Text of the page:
- The Washington Times - Sunday, October 8, 2006

The chief executive of a District-based mental health organization has been indicted on money-laundering charges months after federal prosecutors said he bilked the city’s Medicaid program.

The new charges add to the legal problems faced by Ricardo F. Henry, founder of Insight Therapeutic Services Inc. He pleaded not guilty to health care fraud charges after his indictment in March.

Federal authorities said a government auditor has estimated that up to 80 percent of the Medicaid claims submitted by Mr. Henry from 1999 to 2002 were false. In addition, they said, Mr. Henry lied about having a doctorate degree.

Mr. Henry received about $500,000 from the city’s Medicaid program in 2001 and 2002, prosecutors said. In the charges filed Friday, authorities said Mr. Henry committed bankruptcy fraud and money laundering.

The new charges stem in part from more than $100,000 spent by Mr. Henry for a 2001 Porsche 911 Carrera. The money, prosecutors said, was obtained through health care fraud. Authorities also say he registered the car in another person’s name in New York to hide the purchase from creditors.

Mr. Henry filed for bankruptcy last year, but the case was reopened earlier this year after federal authorities raided his D.C. apartment and seized the car and other assets.

Among the other assets Mr. Henry tried to conceal from creditors were $120,000 from the sale of a home in Silver Spring and at least six firearms, including a Winchester rifle set, according to the indictment.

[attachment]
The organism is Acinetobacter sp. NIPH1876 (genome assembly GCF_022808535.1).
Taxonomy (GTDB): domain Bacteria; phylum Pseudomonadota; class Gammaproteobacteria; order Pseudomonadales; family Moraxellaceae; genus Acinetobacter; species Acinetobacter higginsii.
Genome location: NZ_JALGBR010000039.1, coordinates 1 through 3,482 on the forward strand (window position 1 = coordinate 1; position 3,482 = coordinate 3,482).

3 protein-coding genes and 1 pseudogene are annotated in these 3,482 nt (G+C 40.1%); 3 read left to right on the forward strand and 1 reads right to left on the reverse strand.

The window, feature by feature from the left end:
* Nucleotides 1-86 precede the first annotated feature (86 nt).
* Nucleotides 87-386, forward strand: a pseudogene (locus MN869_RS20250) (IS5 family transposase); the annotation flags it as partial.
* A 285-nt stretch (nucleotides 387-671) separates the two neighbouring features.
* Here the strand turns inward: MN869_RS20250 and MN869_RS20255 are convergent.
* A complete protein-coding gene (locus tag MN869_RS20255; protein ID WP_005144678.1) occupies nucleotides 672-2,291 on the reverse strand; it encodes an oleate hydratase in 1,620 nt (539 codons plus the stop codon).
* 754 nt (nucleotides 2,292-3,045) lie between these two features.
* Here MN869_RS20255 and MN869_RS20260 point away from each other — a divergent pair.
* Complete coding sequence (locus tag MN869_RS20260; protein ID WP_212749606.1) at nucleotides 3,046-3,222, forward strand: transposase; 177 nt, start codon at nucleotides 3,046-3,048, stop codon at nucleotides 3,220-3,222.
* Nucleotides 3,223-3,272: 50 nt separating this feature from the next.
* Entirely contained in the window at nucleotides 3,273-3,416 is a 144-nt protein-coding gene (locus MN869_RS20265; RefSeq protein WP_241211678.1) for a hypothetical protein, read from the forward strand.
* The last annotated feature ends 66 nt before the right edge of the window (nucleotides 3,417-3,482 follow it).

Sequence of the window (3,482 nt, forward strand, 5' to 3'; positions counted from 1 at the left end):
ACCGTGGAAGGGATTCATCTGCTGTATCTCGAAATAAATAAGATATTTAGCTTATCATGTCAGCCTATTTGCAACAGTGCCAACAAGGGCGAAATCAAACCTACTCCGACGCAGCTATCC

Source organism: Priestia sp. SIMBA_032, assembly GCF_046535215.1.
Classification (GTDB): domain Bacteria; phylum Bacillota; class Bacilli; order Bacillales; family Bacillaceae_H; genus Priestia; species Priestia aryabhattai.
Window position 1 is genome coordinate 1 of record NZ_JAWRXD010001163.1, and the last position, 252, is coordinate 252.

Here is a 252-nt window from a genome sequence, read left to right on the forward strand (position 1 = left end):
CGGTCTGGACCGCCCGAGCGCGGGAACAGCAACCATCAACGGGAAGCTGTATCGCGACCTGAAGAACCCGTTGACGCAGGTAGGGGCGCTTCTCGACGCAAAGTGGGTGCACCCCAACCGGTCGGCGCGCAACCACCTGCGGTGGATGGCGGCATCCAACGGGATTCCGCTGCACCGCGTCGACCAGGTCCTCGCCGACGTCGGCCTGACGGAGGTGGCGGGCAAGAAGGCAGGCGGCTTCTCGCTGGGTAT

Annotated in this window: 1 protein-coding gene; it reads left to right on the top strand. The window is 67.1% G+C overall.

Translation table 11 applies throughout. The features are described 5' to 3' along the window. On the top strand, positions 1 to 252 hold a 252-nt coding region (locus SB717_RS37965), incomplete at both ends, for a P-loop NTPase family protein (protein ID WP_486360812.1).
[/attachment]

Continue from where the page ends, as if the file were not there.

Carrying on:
A status report in the criminal case issued last week states that Mr. Henry faces two trials, one for bankruptcy fraud and another for health care fraud. Mr. Henry’s attorney likely will seek separate trials, while prosecutors are expected to oppose the move.

Mr. Henry’s attorneys have disputed the charges, according to the status report.

“It is the defense’s position that rather than cleanly charging provable offenses, the government has thrown everything but the kitchen sink into the 62-count original indictment hoping something will stick with the jury under the ‘where there’s smoke there’s fire’ theory,” the report states.

But prosecutors counter in the seven-page report that they have “carefully selected the indicted counts from literally thousands of possible charges.”

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